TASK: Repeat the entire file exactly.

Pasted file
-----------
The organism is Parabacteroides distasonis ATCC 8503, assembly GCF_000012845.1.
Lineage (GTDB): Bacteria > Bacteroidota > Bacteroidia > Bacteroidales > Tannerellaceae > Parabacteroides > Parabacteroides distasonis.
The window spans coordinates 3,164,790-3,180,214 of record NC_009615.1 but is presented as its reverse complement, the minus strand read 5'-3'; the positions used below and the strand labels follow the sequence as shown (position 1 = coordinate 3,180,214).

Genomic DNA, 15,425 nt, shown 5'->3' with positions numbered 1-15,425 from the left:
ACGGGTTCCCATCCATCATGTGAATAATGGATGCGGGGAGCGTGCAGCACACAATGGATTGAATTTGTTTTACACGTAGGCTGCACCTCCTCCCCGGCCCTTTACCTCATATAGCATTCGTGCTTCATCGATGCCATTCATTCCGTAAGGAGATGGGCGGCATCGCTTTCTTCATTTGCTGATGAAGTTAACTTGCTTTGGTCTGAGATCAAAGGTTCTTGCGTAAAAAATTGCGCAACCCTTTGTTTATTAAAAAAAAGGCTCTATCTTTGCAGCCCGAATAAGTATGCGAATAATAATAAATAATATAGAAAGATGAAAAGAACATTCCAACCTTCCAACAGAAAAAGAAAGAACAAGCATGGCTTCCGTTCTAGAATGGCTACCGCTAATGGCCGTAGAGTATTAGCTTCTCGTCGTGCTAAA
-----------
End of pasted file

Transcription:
The organism is Parabacteroides distasonis ATCC 8503, assembly GCF_000012845.1.
Lineage (GTDB): Bacteria > Bacteroidota > Bacteroidia > Bacteroidales > Tannerellaceae > Parabacteroides > Parabacteroides distasonis.
The window spans coordinates 3,164,790-3,180,214 of record NC_009615.1 but is presented as its reverse complement, the minus strand read 5'-3'; the positions used below and the strand labels follow the sequence as shown (position 1 = coordinate 3,180,214).

Genomic DNA, 15,425 nt, shown 5'->3' with positions numbered 1-15,425 from the left:
ACGGGTTCCCATCCATCATGTGAATAATGGATGCGGGGAGCGTGCAGCACACAATGGATTGAATTTGTTTTACACGTAGGCTGCACCTCCTCCCCGGCCCTTTACCTCATATAGCATTCGTGCTTCATCGATGCCATTCATTCCGTAAGGAGATGGGCGGCATCGCTTTCTTCATTTGCTGATGAAGTTAACTTGCTTTGGTCTGAGATCAAAGGTTCTTGCGTAAAAAATTGCGCAACCCTTTGTTTATTAAAAAAAAGGCTCTATCTTTGCAGCCCGAATAAGTATGCGAATAATAATAAATAATATAGAAAGATGAAAAGAACATTCCAACCTTCCAACAGAAAAAGAAAGAACAAGCATGGCTTCCGTTCTAGAATGGCTACCGCTAATGGCCGTAGAGTATTAGCTTCTCGTCGTGCTAAA